Title IX In Science & Engineering: Doing The Best With What We've Got
There's been quite a ruckus on the web since the New York Times published an article about applying U.S. Title IX laws (which forbid sexual discrimination in education) to the realms of science and engineering. The largest fear about this seems to be the potential institution of quotas. Let me just go ahead and put my head on the chopping block: I'm all for it. Not because I think it might solve the whole problem, because it won't. This isn't an easy argument to make, so be patient with me for just a moment.
You read that right - I don't think quotas will get the job done in the long run, but I think they should be instituted in the short term anyway. We all know that women are under-represented in these fields. As of late, all I seem to see are articles about how few of us there are in research, in upper management, etc. - few enough that we are still the exception.
A few women mentioned in the article disagreed with the idea of applying Title IX laws to their fields, for a number of reasons, and I can't say they're wrong. Will quotas actually solve the problem? No. Will talented, qualified white guys miss out on these opportunities because they're the wrong gender for the bottom line? Yup. Will there be instances where a woman may not be the most suitably qualified person for the job but she'll get it anyway? Unfortunately, yes. Will innovation in science and engineering fields suffer while people deal with the BS that goes along with quotas, politics, and backlash? Oh, you bet.
Then why implement them?
Sometimes, if you want the pendulum to swing back to center, you've got to push as far as you can past the mark. If we step out of the particular subject matter - science/engineering - and look at the Big Picture, we have to recognize that there's a problem, and *something* has to be done, even if it's not the ultimate solution that fixes everything.
We can't just say "oh, well, science and engineering are more important than sports, so you can't apply the same rules". What about every other societal disparity we've seen in the last fifty years? Desegregation didn't just happen - in some cases, forced integration was the only way to address the issue. Affirmative action, which certainly has its flaws, was the only way that women and minorities could even get their feet in the door, much less sit at the big table. It might be a different subject, but overall, it's the same issue. In fact, some of the arguments against Title IX laws included phrases like "women just aren't as interested in sports as men", so this isn't new.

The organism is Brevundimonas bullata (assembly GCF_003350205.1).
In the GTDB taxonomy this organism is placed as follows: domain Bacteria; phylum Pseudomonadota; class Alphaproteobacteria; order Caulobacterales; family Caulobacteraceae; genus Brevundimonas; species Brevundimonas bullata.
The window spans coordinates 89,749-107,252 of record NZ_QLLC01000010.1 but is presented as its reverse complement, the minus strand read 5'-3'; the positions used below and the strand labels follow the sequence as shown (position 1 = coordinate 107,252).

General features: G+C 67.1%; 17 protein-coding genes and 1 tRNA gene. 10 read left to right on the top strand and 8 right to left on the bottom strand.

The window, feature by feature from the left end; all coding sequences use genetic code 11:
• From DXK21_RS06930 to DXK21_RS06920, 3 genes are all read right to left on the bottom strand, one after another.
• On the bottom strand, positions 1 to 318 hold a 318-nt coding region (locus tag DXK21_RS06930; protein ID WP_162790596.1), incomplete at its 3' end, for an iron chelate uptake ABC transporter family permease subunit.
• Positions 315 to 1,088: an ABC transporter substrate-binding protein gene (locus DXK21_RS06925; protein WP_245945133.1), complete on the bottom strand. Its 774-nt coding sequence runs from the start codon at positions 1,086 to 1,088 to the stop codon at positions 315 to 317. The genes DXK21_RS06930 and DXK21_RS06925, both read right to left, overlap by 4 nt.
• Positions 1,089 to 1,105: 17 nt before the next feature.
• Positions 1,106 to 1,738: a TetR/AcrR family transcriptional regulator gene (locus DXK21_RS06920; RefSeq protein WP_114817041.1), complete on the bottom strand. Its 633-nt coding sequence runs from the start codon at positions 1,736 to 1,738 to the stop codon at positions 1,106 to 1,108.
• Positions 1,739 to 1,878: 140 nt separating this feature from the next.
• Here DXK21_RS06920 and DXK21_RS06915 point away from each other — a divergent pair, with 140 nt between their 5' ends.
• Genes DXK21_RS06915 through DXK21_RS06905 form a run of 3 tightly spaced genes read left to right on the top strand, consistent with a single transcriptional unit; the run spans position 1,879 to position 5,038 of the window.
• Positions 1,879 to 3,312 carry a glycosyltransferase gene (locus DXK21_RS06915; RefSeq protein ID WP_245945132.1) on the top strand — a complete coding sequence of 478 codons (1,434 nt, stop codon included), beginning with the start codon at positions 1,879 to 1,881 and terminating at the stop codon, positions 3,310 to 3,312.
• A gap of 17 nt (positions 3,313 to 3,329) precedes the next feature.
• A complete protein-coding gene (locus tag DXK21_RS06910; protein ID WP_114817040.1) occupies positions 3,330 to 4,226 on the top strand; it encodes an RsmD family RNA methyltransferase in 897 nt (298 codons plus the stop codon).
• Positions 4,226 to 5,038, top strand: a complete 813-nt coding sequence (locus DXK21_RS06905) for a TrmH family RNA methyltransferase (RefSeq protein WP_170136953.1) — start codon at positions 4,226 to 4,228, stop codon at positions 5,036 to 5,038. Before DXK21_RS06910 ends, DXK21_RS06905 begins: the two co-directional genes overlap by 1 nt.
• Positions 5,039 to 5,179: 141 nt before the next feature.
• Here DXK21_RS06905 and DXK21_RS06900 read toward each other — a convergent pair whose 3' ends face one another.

I also realize that there's a strong argument to be made for attrition or for women not being as interested in these fields as they are in medicine, law, etc. That doesn't make it any easier for those of us who are left. (It gets tiresome being "other" all the time.) But personal choice is not the issue. And the other suggested fixes aren't working dramatically either - encouraging young women to go into the sciences doesn't really help in the short term.
Here's why a quota system is a good idea:
- It means action "right now", not some indeterminate "later".
- More women in these departments will decrease the "token factor".
- More men will experience firsthand the quality of work we can contribute
- Bottom line: it gets more women in better positions in these fields, *which is what we want.*
Look, in a perfect world, these mandates - affirmative action, integration, Title IX - wouldn't be necessary because people would be judged by their contributions, not their gender or race. But we can all agree that we don't live in a perfect world. Not just yet. So bring on a broken-before-it-starts quota system. If our frustration is so great that we'll try *anything* to upset the status quo, something broken is better than constantly debating the issue but in the end, doing nothing at all.
What do you think?